What You Can’t Post on Your Facebook AD

You cannot post content that attempts to buy, sell, or trade firearms, firearm parts, ammunition, explosives, or lethal enhancements.

• You cannot attempt to gift or donate firearms, firearm parts, ammunition, explosives, or lethal enhancements expect in these capacities:

• Donating, trading in or buying back ammunition by a profile who has a brick-and-mortar business, retail business, law enforcement and governmental agencies. (Essential a authorized buy back program)

• An auction or raffle by an brick-and-mortar business, retail, or governmental agencies or non-profits are allowed.

• Under this policy from Facebook you cannot: “Sell, gift, exchange, transfer, coordinates, promotes (by which we mean speaks positively about, encourages the use of) or provides access to 3D printing or computer-aided manufacturing instructions for firearms or firearms parts regardless of context or poster.”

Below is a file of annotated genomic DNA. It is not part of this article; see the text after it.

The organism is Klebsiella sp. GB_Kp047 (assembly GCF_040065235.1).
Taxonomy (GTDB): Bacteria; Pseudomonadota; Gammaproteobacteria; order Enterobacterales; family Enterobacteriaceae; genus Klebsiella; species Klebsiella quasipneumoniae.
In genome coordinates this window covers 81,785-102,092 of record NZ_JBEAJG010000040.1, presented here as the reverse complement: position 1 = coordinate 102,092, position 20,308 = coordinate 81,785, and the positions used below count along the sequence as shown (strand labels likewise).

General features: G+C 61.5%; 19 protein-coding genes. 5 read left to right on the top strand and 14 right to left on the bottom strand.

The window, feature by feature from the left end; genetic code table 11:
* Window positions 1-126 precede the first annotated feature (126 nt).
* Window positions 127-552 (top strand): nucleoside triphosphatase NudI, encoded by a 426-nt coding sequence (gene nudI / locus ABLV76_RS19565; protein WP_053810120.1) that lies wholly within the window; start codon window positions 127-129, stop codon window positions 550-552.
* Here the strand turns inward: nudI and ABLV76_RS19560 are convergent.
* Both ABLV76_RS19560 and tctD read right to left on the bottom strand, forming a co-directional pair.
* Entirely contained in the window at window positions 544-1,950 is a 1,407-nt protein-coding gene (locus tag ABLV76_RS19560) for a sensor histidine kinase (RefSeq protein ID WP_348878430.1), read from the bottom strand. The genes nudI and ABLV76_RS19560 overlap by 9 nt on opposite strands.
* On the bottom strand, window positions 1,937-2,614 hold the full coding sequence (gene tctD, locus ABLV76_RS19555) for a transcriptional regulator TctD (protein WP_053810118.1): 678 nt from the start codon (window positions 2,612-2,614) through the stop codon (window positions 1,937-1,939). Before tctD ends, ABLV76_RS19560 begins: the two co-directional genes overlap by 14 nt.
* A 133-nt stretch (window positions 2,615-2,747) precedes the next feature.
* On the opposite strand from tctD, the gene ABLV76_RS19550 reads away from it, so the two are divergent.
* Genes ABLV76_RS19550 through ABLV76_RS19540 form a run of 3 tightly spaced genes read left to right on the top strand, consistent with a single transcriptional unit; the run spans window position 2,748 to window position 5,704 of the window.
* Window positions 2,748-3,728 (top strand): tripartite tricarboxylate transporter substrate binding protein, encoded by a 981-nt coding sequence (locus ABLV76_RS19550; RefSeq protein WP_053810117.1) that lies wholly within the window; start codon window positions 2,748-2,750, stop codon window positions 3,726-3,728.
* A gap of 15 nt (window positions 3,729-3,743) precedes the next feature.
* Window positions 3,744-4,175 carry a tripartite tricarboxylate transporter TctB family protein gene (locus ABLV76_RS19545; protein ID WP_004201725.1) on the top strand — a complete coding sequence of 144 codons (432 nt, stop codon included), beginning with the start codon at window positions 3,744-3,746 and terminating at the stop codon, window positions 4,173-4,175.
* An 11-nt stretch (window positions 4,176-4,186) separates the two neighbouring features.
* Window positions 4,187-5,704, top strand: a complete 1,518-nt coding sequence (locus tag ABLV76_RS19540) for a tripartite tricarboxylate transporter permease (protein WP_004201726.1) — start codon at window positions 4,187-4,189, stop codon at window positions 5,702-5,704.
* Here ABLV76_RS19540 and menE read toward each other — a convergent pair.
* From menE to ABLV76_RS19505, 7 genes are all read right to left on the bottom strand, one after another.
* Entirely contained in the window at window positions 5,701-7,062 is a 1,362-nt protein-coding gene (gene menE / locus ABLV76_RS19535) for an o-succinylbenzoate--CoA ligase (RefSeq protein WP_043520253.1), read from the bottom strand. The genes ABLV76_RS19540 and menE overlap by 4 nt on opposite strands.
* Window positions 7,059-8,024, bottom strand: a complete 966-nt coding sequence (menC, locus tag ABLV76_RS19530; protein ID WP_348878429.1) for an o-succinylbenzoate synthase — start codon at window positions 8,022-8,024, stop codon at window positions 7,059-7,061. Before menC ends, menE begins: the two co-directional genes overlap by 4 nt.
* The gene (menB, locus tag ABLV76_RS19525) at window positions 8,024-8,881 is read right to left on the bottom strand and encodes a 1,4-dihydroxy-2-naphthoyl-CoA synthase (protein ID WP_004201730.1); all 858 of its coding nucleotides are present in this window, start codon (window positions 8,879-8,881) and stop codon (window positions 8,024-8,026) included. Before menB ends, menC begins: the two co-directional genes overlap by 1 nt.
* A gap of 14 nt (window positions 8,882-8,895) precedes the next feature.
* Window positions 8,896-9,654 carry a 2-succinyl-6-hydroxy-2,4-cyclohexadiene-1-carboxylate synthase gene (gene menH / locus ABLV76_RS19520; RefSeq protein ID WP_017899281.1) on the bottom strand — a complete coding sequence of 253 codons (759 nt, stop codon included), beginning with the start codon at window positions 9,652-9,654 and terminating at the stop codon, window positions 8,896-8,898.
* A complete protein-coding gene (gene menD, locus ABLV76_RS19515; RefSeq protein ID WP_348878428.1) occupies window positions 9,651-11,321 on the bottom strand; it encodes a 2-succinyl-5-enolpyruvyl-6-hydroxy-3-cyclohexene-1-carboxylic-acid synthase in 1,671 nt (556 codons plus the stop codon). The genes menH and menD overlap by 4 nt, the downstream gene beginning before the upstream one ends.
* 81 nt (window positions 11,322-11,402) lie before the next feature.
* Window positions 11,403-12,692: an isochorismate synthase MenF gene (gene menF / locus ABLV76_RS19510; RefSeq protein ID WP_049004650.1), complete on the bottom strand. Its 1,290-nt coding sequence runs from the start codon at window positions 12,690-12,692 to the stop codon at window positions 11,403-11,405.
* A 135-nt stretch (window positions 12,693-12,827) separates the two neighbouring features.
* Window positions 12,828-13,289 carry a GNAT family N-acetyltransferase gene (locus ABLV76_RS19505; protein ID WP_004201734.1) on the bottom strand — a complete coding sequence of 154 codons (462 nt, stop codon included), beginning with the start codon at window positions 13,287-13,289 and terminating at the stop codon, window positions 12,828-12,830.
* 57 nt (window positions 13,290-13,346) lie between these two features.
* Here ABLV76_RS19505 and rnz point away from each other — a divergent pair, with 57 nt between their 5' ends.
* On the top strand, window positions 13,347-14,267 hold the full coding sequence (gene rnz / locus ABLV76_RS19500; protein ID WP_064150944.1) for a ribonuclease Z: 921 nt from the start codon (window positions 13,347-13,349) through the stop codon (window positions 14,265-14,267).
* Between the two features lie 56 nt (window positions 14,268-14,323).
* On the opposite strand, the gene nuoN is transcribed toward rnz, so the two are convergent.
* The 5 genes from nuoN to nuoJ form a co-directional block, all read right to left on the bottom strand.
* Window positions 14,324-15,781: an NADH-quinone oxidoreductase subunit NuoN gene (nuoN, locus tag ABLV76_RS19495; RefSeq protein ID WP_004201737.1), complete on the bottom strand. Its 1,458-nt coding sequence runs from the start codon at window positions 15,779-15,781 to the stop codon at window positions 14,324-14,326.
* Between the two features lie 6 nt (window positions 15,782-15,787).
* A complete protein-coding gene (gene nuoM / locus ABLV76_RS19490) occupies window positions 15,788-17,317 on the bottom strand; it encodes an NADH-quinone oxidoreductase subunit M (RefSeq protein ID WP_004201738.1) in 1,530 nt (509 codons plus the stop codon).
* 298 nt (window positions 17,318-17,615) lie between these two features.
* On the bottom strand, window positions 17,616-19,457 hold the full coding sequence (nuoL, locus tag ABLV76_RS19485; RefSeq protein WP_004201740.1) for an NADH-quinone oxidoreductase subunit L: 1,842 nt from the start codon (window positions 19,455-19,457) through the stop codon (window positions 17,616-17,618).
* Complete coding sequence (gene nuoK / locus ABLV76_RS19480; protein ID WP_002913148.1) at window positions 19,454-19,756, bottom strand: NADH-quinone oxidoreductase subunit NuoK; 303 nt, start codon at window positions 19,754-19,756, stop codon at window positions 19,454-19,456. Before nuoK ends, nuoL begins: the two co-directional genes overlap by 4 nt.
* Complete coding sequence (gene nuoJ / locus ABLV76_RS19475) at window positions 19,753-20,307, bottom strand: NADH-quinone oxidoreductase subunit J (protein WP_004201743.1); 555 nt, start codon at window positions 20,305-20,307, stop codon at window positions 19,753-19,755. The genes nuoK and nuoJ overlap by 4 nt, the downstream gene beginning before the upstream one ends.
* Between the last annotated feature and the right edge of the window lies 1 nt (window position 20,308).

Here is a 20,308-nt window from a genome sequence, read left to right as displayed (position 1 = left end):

So, understanding this one is pretty straight forward. It is that business either an actual brick-and-mortar business or an online retailer they can create an advertisement about their products but cannot sell them on the app itself. The only exemption is doing a sponsored buyback program, auction, or raffle by a business, government-sponsored organization, or a non-profit. That is the policy when it comes down to advertising on Facebook when it relates to firearms. We are not done with the investigation of the advertising policy, the plot only thickens when we investigate further.

Facebook’s Alternate Ad Policy

Lastly, there is another article on what you can and cannot advertise per Facebook ad policy standards. This article is more precise and to the point.